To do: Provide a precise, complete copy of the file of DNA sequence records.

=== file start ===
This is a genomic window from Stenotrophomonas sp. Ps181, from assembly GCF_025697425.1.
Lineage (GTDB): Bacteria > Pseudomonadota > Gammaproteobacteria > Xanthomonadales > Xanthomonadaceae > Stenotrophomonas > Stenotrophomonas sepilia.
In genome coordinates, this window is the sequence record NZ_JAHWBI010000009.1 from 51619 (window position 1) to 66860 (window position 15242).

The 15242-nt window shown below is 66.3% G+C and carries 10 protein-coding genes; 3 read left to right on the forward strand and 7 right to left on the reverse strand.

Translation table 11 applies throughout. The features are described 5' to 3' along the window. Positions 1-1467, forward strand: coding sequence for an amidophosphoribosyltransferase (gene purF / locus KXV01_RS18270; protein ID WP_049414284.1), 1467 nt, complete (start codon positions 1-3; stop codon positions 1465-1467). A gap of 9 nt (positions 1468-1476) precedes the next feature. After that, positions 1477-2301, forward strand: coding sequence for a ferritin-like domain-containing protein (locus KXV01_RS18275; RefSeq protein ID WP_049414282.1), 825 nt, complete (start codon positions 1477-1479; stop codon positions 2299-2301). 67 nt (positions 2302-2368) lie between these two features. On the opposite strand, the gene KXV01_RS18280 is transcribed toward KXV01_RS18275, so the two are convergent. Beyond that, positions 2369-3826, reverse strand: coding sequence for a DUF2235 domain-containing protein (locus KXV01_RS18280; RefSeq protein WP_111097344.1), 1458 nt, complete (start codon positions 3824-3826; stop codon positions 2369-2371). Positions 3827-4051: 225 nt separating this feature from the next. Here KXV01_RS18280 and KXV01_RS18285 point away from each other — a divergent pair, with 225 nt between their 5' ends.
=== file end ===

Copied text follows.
This is a genomic window from Stenotrophomonas sp. Ps181, from assembly GCF_025697425.1.
Lineage (GTDB): Bacteria > Pseudomonadota > Gammaproteobacteria > Xanthomonadales > Xanthomonadaceae > Stenotrophomonas > Stenotrophomonas sepilia.
In genome coordinates, this window is the sequence record NZ_JAHWBI010000009.1 from 51619 (window position 1) to 66860 (window position 15242).

The 15242-nt window shown below is 66.3% G+C and carries 10 protein-coding genes; 3 read left to right on the forward strand and 7 right to left on the reverse strand.

Translation table 11 applies throughout. The features are described 5' to 3' along the window. Positions 1-1467, forward strand: coding sequence for an amidophosphoribosyltransferase (gene purF / locus KXV01_RS18270; protein ID WP_049414284.1), 1467 nt, complete (start codon positions 1-3; stop codon positions 1465-1467). A gap of 9 nt (positions 1468-1476) precedes the next feature. After that, positions 1477-2301, forward strand: coding sequence for a ferritin-like domain-containing protein (locus KXV01_RS18275; RefSeq protein ID WP_049414282.1), 825 nt, complete (start codon positions 1477-1479; stop codon positions 2299-2301). 67 nt (positions 2302-2368) lie between these two features. On the opposite strand, the gene KXV01_RS18280 is transcribed toward KXV01_RS18275, so the two are convergent. Beyond that, positions 2369-3826, reverse strand: coding sequence for a DUF2235 domain-containing protein (locus KXV01_RS18280; RefSeq protein WP_111097344.1), 1458 nt, complete (start codon positions 3824-3826; stop codon positions 2369-2371). Positions 3827-4051: 225 nt separating this feature from the next. Here KXV01_RS18280 and KXV01_RS18285 point away from each other — a divergent pair, with 225 nt between their 5' ends.